If you want to learn more about podcasting from Pat you can check out his free podcasting tutorial which is six “step by step'” training videos to help you get your podcasting up and running.

Wrapping it up

Pat is not the only podcaster on the planet and in fact one of the most successful is a gentleman called Cliff Ravenscraft who podcasts under the show name “The Podcast Answerman” and has created more than 2,800 episodes since 2008. Cliff provides a 120 minutes of free instruction on how to podcast on his blog.

Still not convinced?… then there some other significant bloggers and marketers that are stepping in to podcasting including Michael Stelzner, Chris Brogan, Michael Hyatt and even Seth Godin.

Where there is smoke there is fire. Podcasting is worth checking out.

What About You?

Did you know that podcasting was making a comeback? Have you tried podcasting? Do you even listen to podcasts?

What has been your experiences?

Look forward to hearing your stories and feedback in the comments below.

Want to learn how to create great content that engages?

My book – “Blogging the Smart Way – How to Create and Market a Killer Blog with Social Media” – will show you how.

It is now available to download. I show you how to create and build a blog that rocks and grow tribes, fans and followers on social networks such as Twitter and Facebook. It also includes dozens of tips to create contagious content that begs to be shared and tempts people to link to your website and blog.

I also reveal the tactics I used to grow my Twitter followers to over 140,000.

Download and read it now.

 

Comments

  • http://smallbusinesstalent.com/ Stephen Lahey

    I launched a weekly podcast in January (with a focus on interviewing B2B sales and marketing experts). My experience with podcasting has been very positive. It’s been a great to interview and get to know people whom I admire while building my list and sharing content. New email subscribers and comments every week.

    • http://jeffbullas.com Jeff Bullas

      The power of the podcast appears to be the high engagement and intimacy that it achieves with the listener. It sounds like you have tapped into that.Stephen :)

  • http://www.facebook.com/cheval.john Cheval John

    Yes. I’m doing an online radio show called “What’s The Word?” on BlogTalkRadio. When I saw the importance of podcasting by Michael Stelzner on Social Media Examiner, it got my attention and I looked into it, but I couldn’t afford the equipment. Then I “stumbled upon “BlogTalkRadio” when I was looking for a show and I saw that you can host your own radio show and I knew that it was for me because my goal was to lift up the most influential and powerful people for this year and beyond and hosting my own show gives me the platform to do so.

    • http://jeffbullas.com Jeff Bullas

      It sounds Cheval like that you have found “your” voice. :)

      • http://www.facebook.com/cheval.john Cheval John

        Yes, I have. It’s really cool.

  • Doreen

    Jeff – you had me at “I am allergic to plastic and ugliness” – whereas I am known for my fashion posts, I couldn’t resist sharing! https://www.facebook.com/doreen.dove

    • http://jeffbullas.com Jeff Bullas

      I was trying to offend all “Croc” shoe owners and wearers but it appears I have attracted the fashionable set. :)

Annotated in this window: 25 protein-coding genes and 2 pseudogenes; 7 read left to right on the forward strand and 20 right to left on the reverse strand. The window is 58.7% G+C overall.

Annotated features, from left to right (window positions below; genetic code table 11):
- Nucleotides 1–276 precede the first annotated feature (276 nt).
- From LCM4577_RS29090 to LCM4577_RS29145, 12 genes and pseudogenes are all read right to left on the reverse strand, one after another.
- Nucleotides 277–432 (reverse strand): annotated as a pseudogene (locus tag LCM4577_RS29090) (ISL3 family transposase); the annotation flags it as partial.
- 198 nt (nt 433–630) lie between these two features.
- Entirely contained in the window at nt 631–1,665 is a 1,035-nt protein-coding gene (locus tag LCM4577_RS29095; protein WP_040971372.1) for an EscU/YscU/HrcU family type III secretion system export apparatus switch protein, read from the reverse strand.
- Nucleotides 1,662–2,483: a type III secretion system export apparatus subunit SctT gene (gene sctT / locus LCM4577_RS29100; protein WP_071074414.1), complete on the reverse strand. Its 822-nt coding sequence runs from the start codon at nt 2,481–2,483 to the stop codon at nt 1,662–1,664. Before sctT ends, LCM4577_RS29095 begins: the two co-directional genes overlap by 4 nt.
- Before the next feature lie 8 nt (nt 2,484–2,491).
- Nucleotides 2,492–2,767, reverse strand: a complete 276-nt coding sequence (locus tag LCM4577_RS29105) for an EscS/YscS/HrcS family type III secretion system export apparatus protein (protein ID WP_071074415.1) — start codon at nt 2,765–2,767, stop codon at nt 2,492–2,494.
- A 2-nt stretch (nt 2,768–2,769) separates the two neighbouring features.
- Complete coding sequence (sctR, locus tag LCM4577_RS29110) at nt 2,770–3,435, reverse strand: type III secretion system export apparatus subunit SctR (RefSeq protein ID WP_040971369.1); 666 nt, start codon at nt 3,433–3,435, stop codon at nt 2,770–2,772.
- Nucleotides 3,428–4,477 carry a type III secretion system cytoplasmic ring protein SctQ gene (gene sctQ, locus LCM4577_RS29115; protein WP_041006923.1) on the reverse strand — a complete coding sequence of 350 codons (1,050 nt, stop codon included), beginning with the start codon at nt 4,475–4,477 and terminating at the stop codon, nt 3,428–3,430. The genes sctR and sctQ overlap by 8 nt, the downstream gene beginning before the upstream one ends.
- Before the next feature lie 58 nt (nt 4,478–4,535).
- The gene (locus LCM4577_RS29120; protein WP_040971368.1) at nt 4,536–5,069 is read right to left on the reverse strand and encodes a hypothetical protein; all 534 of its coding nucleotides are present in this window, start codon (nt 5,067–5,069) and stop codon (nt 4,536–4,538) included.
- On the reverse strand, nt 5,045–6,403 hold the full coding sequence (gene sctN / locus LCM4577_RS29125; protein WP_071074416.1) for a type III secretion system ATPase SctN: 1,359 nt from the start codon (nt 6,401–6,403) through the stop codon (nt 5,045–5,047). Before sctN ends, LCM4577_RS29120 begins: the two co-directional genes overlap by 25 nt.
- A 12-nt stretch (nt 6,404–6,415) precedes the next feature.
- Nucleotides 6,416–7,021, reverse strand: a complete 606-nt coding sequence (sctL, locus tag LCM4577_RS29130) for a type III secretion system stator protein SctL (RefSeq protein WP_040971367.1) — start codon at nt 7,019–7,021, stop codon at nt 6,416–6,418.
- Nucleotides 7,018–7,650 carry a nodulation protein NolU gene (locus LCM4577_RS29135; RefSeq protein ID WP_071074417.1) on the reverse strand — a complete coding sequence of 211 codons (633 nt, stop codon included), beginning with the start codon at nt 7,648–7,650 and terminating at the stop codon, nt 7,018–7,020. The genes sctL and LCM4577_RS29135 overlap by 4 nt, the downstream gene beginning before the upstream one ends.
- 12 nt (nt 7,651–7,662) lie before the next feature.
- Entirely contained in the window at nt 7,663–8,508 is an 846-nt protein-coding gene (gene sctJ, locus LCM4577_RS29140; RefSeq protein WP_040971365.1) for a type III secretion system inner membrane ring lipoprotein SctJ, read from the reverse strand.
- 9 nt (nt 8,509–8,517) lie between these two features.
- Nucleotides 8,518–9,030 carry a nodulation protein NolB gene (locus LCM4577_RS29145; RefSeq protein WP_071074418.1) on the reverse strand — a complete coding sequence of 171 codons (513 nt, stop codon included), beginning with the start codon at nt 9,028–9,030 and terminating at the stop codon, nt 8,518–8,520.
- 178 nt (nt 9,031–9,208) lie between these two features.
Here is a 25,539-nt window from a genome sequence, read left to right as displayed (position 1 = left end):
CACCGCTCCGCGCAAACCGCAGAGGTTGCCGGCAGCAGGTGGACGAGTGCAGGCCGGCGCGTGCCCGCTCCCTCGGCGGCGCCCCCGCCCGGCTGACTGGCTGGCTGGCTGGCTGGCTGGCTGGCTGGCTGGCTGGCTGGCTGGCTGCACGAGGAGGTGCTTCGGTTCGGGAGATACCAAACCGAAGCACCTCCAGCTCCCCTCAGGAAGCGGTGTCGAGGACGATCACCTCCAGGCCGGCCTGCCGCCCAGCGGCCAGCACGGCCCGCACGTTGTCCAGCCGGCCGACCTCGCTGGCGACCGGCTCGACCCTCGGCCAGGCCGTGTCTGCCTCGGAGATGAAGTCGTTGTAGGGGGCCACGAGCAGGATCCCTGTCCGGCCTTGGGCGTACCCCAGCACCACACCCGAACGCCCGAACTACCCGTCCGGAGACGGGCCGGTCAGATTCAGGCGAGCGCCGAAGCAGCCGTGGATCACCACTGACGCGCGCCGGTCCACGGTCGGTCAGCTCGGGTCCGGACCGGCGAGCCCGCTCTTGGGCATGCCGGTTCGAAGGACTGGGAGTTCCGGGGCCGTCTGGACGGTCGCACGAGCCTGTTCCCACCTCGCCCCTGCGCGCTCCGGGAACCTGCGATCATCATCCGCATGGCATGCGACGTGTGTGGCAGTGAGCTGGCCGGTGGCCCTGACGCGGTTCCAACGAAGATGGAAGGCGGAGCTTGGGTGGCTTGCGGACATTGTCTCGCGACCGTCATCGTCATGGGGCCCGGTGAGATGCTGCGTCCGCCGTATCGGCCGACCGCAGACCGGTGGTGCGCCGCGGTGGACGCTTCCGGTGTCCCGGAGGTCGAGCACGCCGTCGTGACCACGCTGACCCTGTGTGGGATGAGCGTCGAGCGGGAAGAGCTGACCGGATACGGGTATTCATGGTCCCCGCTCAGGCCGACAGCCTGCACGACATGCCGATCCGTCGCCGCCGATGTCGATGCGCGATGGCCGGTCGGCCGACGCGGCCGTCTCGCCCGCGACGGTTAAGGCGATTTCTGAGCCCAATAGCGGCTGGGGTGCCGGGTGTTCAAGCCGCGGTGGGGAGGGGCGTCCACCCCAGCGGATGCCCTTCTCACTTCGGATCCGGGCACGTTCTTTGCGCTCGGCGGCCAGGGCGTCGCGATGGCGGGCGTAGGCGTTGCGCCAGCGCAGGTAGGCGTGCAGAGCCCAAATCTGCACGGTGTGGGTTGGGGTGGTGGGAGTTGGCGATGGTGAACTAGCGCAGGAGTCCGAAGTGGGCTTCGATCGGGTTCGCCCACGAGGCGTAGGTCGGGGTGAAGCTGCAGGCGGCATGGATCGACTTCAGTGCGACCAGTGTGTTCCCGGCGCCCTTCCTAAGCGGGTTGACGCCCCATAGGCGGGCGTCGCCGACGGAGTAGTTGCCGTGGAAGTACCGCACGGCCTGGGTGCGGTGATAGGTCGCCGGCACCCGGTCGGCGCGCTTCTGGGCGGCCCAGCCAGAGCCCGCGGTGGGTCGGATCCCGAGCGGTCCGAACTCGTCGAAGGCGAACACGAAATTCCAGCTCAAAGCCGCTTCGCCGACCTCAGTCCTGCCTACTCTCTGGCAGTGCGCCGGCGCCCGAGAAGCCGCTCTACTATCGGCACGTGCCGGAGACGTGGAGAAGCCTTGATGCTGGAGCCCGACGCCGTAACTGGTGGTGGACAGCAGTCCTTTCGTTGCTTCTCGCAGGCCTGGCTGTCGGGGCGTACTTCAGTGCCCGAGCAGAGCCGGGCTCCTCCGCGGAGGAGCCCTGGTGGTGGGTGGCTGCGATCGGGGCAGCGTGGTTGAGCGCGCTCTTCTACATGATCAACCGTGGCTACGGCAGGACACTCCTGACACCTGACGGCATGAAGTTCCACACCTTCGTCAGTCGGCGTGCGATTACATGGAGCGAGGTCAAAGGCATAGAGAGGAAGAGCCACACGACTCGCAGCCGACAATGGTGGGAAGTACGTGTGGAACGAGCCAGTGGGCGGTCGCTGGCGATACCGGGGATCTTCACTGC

• http://nickwallen.co/ Nick Allen

    Jeff, thanks for the insights. I just recently started to podcast my weekly thoughts on Sundays using Soundcloud and my phone to start with. (http://nickwallen.co/2013/04/21/podcast-sunday-session-rich-snippets-and-open-source-architecture/) .

    I was inspired by FIR (http://forimmediaterelease.biz/index.php?/weblog/comments/fir_interview_professional_insights_with_neville_hobson_and_shel_holtz) – who just released their 700th podcast. A great hour long show about PR/Tech and Digital from around the world. Would highly recommend!

    • http://jeffbullas.com Jeff Bullas

      That is great news and sounds like you are on your way!

    • Podcastcoach

      Be careful. Don’t submit your soundcloud RSS to itunes or your won’t be able to leave.

  • http://www.PuraVidaMultiMedia.com/ CAELAN HUNTRESS

    The biggest reason I want to get into podcasting is because it’s an easy opportunity to score interviews with influencers in an industry, and become a ‘hub’ for quality information on an industry topic.

    • http://jeffbullas.com Jeff Bullas

      Podcasting can certainly be a great networking hub and opportunity

    • http://jeffbullas.com Jeff Bullas

      Podcasting can certainly be a great networking hub and opportunity

  • http://www.PuraVidaMultiMedia.com/ CAELAN HUNTRESS

    The biggest reason I want to get into podcasting is because it’s an easy opportunity to score interviews with influencers in an industry, and become a ‘hub’ for quality information on an industry topic.

  • http://sparkvoice.wordpress.com/ DS

    I was worried that I may be the only one who hadn’t worn or owned a pair of crocs! I listen to 3 podcasts (adding a 4th) – Dan Miller, Michael Hyatt, and Jared Latigo. You’re definitely spot on about podcasting. I believe Chris Brogan mentioned potential additions to the radio from auto manufacturers as well.

    • http://jeffbullas.com Jeff Bullas

      Well it looks like there are at least two of us who have come out on being non “crocced”

    • http://jeffbullas.com Jeff Bullas

      Well it looks like there are at least two of us who have come out on being non “crocced”

  • http://sparkvoice.wordpress.com/ DS